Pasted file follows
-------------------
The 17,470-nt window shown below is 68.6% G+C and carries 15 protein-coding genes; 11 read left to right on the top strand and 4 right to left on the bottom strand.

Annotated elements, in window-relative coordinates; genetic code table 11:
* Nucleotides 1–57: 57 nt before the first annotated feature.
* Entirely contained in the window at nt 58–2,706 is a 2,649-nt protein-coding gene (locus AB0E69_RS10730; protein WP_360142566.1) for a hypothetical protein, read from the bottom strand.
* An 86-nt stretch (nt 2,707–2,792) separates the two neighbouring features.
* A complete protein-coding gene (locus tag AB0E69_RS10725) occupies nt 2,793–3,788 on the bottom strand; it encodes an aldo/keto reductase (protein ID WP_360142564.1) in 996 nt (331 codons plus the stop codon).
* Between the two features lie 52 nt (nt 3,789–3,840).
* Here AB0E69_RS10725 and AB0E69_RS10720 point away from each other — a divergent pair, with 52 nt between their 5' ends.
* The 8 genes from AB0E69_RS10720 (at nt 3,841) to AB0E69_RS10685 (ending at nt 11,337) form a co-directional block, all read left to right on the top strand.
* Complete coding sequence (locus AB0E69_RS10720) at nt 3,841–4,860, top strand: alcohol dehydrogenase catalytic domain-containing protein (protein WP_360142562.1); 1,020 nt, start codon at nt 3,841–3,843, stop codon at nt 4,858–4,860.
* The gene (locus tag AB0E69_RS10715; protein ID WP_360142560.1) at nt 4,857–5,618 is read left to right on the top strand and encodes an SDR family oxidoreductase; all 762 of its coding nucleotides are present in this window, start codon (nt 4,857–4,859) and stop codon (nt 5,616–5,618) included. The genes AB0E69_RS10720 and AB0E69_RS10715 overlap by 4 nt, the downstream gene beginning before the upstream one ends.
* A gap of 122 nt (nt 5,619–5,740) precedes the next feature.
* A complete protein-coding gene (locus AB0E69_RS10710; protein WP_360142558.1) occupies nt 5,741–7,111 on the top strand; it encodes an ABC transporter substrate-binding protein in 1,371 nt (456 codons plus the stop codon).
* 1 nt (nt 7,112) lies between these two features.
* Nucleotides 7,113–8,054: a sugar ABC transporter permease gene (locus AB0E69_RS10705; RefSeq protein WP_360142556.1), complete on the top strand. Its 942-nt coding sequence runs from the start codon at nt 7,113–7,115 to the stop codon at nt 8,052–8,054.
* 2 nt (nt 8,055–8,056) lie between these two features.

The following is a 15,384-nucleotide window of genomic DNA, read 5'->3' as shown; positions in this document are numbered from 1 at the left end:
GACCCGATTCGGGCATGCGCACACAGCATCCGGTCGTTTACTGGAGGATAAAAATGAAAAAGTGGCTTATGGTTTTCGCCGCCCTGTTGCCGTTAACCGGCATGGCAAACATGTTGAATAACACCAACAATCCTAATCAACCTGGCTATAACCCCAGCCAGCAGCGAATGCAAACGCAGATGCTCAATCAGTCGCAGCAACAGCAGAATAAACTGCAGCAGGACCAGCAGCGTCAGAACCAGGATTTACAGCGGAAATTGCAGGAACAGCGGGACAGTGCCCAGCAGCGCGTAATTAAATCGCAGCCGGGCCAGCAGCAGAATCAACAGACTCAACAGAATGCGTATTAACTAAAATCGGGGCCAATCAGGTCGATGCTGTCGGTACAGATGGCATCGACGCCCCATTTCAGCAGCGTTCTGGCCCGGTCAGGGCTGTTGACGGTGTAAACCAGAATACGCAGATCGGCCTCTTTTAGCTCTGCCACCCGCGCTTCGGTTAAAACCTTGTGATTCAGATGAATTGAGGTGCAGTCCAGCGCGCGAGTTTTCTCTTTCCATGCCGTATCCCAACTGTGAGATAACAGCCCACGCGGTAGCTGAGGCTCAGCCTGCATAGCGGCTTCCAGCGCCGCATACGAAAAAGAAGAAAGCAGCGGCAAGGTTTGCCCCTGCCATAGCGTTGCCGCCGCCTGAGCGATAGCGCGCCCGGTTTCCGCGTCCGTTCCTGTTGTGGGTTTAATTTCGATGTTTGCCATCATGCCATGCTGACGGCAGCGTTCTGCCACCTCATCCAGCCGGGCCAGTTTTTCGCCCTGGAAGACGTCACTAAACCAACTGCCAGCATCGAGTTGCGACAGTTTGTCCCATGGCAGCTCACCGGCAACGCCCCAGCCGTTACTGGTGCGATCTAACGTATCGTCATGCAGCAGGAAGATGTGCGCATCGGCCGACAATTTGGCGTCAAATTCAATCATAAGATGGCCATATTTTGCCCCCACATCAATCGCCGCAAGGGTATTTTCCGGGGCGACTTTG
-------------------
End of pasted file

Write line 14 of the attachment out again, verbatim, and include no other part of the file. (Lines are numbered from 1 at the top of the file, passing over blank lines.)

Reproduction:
* 1 nt (nt 7,112) lies between these two features.